After some trial and error, I added two additional arguments to the command:

scanimage --batch='out%04d.pnm' -y 298 --source 'ADF Duplex' --swskip 15 --swdespeck 1

The first argument (--swskip) ensures that empty pages are skipped and the value of 15 is an empirically derived threshold that work best for a variety of documents. The --swdespeck 1 argument removes single isolated pixels from the scans, which result in cleaner images, that are also better processed with the optical character recognition software. More about that later. I also tried removing sets of 2 or 3 pixels, but that tended to make the results worse.

The next step in the process of creating a searchable document is to process the images with optical character recognition (OCR) software to extract the text. This is the most tricky part when setting up an open source solution. Not many open source OCR solutions exist and the quality of the results is not on par with commercial products.

I selected three solutions that are still actively developed: tesseract-ocr, gocr and cuneiform. Both tesseract-ocr and cuneiform proved to give the most accurate results, but, additionally, the PDF option of tesseract produced the best quality PDF's containing both the original (compressed) image and the resulting text as an overlay, so it's possible to select text when viewing the resulting PDF file in your favourite PDF viewer. With cuneiform, I did not succeed in producing properly aligned text overlays in the PDF's. That's why I settled for tesseract. Since I commonly process documents in Dutch and in English, I use the following command to convert each scanned image into a PDF with text overlay:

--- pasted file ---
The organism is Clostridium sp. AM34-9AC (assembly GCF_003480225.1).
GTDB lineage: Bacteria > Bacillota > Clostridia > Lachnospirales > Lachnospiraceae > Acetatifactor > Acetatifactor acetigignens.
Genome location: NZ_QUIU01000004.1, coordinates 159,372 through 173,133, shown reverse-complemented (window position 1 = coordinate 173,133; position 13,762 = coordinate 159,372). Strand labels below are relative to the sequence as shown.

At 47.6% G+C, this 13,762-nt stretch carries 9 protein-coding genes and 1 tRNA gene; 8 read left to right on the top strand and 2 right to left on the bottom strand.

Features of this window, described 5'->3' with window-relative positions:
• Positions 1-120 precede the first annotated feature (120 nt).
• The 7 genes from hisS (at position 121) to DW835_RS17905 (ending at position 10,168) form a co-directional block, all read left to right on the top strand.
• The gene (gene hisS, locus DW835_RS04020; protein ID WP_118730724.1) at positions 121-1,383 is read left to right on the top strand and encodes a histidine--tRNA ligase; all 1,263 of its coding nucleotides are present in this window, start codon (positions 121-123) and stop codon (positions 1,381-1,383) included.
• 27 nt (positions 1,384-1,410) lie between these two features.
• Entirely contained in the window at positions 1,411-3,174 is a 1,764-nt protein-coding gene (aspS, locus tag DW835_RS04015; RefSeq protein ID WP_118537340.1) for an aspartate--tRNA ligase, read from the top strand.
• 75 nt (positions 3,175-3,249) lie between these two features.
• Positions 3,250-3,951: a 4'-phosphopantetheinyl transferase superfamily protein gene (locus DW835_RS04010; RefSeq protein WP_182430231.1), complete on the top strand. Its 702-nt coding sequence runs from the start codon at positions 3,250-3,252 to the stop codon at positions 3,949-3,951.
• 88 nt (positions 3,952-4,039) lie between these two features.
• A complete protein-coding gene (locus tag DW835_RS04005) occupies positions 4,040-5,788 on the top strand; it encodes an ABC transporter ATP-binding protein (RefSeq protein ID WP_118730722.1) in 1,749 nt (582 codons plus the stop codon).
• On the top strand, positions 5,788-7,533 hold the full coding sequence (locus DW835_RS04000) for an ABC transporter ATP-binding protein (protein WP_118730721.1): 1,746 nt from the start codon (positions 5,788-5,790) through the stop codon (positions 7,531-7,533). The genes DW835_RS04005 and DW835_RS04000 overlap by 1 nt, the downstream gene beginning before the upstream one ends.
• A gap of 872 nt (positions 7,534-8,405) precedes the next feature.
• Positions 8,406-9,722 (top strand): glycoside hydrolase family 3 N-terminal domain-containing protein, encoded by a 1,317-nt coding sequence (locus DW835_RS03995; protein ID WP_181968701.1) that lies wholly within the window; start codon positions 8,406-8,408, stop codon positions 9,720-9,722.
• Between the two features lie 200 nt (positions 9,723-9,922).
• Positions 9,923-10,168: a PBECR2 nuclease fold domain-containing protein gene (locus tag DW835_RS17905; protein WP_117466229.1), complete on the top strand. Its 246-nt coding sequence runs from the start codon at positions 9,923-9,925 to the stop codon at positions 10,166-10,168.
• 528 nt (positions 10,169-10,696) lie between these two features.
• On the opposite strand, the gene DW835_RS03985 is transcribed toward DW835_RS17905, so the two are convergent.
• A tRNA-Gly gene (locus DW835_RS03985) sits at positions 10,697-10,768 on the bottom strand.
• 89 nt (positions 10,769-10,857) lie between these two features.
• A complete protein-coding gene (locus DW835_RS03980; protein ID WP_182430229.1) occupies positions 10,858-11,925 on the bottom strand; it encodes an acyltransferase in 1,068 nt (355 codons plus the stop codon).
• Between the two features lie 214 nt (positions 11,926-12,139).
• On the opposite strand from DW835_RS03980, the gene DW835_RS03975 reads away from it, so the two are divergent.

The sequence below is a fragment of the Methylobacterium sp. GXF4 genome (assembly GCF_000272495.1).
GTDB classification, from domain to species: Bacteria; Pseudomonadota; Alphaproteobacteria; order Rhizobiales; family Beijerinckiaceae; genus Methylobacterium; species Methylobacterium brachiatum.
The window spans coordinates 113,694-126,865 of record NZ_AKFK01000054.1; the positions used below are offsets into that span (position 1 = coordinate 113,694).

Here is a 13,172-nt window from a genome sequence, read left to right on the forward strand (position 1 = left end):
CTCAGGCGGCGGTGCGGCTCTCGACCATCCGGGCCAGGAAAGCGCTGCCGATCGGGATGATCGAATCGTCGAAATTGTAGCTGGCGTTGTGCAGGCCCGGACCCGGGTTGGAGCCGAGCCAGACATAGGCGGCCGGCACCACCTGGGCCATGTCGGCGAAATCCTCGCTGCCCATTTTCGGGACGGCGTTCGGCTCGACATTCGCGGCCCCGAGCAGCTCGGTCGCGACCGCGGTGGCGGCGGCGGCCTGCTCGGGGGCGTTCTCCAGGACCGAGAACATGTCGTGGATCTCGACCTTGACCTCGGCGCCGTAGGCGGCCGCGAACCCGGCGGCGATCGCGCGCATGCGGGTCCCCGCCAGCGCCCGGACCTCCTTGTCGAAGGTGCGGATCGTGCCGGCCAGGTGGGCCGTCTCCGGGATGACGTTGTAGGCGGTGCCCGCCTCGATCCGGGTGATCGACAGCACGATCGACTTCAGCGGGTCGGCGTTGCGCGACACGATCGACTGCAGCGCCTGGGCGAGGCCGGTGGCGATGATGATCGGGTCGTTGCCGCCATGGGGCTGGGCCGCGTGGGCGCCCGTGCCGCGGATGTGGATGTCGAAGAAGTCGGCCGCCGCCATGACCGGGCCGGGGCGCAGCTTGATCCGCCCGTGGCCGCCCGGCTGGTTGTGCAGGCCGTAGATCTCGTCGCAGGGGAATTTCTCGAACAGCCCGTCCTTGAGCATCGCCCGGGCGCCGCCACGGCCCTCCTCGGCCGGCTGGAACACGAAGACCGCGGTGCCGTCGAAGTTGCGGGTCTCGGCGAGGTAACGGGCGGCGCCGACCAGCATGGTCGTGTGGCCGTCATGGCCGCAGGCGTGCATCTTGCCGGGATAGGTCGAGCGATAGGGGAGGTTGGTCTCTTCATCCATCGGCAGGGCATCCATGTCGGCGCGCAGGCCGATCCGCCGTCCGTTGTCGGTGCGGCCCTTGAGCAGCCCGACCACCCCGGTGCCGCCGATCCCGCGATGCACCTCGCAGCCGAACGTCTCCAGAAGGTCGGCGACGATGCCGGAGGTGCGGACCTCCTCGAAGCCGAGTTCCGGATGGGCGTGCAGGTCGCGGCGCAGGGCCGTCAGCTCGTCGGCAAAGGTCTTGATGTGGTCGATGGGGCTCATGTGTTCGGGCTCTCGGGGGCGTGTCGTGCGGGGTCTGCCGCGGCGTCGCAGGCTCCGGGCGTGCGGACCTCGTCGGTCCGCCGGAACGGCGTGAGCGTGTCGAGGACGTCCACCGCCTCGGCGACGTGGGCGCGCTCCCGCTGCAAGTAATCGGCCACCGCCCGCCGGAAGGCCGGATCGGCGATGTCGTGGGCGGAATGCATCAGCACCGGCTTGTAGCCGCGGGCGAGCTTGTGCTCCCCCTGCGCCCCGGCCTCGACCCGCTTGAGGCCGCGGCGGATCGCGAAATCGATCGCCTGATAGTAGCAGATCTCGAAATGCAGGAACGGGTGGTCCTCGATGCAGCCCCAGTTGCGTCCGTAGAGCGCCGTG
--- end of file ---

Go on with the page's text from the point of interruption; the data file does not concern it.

tesseract out0001.pnm out0001.pdf -l nld+eng pdf
To concatenate the individual PDF files for each page, I use pdfunite, one of the tools from the poppler-utils package.

The image below shows a sample of a scanned document.

Sample scan of a document

Tesseract was able to extract the following text:

TEARS IN HEAVEN

Would you know my name if I saw you in heaven
W0u|d it be the same if I saw you in heaven
I must be strong and carry on ï
’Cause I know I don’t belong here in heaven

Would you hold my hand if I saw you in heaven
Would you help me stand if I saw you in heaven
I’ll find my way
Through night and day
'Cause I know I just can't stay here in heaven

Time can bring you down, time can bend your knees
Time can break your heart, have you beggin’ please, beggin’
please

TUSSENSPEL

Beyond the door
There’s peace, I'm sure
And I know there’ll be no more
Tears in heaven

Would you know my name if l saw you in heme?
Would it be the same if I saw you in
i must be strong and carry on